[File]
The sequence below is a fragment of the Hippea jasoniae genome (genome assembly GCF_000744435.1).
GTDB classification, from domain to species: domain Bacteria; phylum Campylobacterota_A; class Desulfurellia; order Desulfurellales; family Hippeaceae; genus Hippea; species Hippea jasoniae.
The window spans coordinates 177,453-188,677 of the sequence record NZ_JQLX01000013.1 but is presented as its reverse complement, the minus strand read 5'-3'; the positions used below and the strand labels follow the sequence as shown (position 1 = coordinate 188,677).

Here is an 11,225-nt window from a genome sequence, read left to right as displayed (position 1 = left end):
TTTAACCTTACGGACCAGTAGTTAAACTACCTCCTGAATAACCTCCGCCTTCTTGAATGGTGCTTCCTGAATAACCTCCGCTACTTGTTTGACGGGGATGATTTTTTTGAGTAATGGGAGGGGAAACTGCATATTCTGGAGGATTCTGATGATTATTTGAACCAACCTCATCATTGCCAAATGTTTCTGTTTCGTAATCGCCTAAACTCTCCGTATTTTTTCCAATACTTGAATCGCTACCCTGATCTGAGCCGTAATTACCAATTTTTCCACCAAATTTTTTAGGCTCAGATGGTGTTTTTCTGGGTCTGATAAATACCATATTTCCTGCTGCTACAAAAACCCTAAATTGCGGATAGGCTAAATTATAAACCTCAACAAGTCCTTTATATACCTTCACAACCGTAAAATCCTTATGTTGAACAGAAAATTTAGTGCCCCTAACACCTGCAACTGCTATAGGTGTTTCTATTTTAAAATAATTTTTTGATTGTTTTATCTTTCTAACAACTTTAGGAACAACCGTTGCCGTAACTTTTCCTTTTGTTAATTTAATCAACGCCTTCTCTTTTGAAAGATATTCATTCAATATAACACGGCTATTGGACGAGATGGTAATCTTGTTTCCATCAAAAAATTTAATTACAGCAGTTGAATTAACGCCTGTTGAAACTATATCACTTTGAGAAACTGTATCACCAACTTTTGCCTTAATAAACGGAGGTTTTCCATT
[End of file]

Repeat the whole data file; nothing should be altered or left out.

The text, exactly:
The sequence below is a fragment of the Hippea jasoniae genome (genome assembly GCF_000744435.1).
GTDB classification, from domain to species: domain Bacteria; phylum Campylobacterota_A; class Desulfurellia; order Desulfurellales; family Hippeaceae; genus Hippea; species Hippea jasoniae.
The window spans coordinates 177,453-188,677 of the sequence record NZ_JQLX01000013.1 but is presented as its reverse complement, the minus strand read 5'-3'; the positions used below and the strand labels follow the sequence as shown (position 1 = coordinate 188,677).

Here is an 11,225-nt window from a genome sequence, read left to right as displayed (position 1 = left end):
TTTAACCTTACGGACCAGTAGTTAAACTACCTCCTGAATAACCTCCGCCTTCTTGAATGGTGCTTCCTGAATAACCTCCGCTACTTGTTTGACGGGGATGATTTTTTTGAGTAATGGGAGGGGAAACTGCATATTCTGGAGGATTCTGATGATTATTTGAACCAACCTCATCATTGCCAAATGTTTCTGTTTCGTAATCGCCTAAACTCTCCGTATTTTTTCCAATACTTGAATCGCTACCCTGATCTGAGCCGTAATTACCAATTTTTCCACCAAATTTTTTAGGCTCAGATGGTGTTTTTCTGGGTCTGATAAATACCATATTTCCTGCTGCTACAAAAACCCTAAATTGCGGATAGGCTAAATTATAAACCTCAACAAGTCCTTTATATACCTTCACAACCGTAAAATCCTTATGTTGAACAGAAAATTTAGTGCCCCTAACACCTGCAACTGCTATAGGTGTTTCTATTTTAAAATAATTTTTTGATTGTTTTATCTTTCTAACAACTTTAGGAACAACCGTTGCCGTAACTTTTCCTTTTGTTAATTTAATCAACGCCTTCTCTTTTGAAAGATATTCATTCAATATAACACGGCTATTGGACGAGATGGTAATCTTGTTTCCATCAAAAAATTTAATTACAGCAGTTGAATTAACGCCTGTTGAAACTATATCACTTTGAGAAACTGTATCACCAACTTTTGCCTTAATAAACGGAGGTTTTCCATT